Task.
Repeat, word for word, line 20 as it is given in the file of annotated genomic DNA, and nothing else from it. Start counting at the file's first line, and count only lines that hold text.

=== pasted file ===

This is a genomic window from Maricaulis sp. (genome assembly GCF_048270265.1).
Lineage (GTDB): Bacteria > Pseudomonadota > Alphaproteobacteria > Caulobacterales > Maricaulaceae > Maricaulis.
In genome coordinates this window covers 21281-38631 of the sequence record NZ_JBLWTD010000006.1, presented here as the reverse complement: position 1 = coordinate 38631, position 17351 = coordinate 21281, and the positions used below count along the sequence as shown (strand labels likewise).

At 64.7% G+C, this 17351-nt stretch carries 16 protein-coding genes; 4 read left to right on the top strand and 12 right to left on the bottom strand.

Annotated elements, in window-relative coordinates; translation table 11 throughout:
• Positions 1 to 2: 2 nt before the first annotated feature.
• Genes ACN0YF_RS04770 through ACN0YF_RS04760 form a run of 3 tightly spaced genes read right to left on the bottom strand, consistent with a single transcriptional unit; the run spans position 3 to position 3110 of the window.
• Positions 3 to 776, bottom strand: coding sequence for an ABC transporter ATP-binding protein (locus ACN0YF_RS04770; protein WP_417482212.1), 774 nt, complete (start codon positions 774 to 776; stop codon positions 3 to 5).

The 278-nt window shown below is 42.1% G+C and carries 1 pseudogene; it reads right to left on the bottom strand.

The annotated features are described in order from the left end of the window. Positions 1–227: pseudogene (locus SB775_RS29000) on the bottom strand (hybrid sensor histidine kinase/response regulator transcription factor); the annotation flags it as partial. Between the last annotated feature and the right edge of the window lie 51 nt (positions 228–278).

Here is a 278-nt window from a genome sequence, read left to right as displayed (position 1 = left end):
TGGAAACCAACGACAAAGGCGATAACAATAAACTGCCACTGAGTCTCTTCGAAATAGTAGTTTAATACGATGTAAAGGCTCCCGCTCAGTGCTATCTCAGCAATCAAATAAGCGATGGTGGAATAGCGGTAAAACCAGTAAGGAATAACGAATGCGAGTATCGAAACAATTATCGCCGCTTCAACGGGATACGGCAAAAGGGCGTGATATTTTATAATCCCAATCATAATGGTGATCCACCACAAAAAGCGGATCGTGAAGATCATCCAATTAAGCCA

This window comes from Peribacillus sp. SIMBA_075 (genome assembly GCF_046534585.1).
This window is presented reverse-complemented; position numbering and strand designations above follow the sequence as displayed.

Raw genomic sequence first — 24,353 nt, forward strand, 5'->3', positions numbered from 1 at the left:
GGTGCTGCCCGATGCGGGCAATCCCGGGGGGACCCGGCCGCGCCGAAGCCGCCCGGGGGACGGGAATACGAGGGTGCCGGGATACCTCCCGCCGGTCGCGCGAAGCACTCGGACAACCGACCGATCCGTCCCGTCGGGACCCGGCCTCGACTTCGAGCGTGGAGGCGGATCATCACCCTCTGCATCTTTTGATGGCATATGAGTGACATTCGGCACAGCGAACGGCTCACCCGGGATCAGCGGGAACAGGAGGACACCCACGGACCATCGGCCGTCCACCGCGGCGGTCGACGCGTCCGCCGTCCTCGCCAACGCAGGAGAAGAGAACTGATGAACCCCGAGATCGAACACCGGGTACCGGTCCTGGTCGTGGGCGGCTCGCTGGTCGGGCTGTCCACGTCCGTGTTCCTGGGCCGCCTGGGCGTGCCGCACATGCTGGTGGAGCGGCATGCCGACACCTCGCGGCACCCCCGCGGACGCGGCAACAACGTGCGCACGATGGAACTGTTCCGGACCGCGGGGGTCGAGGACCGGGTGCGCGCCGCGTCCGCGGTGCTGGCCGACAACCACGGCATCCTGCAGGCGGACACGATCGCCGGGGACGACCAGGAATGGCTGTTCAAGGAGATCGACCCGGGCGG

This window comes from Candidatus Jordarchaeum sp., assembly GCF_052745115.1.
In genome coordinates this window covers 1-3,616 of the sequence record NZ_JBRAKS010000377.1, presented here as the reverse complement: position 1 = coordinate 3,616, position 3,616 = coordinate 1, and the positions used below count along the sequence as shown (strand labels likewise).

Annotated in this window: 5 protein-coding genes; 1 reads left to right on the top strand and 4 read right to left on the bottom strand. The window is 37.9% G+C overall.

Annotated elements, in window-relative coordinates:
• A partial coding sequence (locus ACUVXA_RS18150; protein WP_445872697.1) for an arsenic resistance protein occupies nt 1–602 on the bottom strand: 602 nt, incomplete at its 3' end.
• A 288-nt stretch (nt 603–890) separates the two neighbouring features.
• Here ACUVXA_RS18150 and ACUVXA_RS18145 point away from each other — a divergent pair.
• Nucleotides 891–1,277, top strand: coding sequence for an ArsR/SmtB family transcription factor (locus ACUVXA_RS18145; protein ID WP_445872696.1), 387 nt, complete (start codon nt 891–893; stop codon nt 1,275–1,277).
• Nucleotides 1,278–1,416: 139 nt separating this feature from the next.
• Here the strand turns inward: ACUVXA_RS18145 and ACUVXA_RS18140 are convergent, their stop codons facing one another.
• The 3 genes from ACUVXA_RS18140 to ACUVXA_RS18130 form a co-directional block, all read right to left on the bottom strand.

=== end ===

Annotated elements, in window-relative coordinates: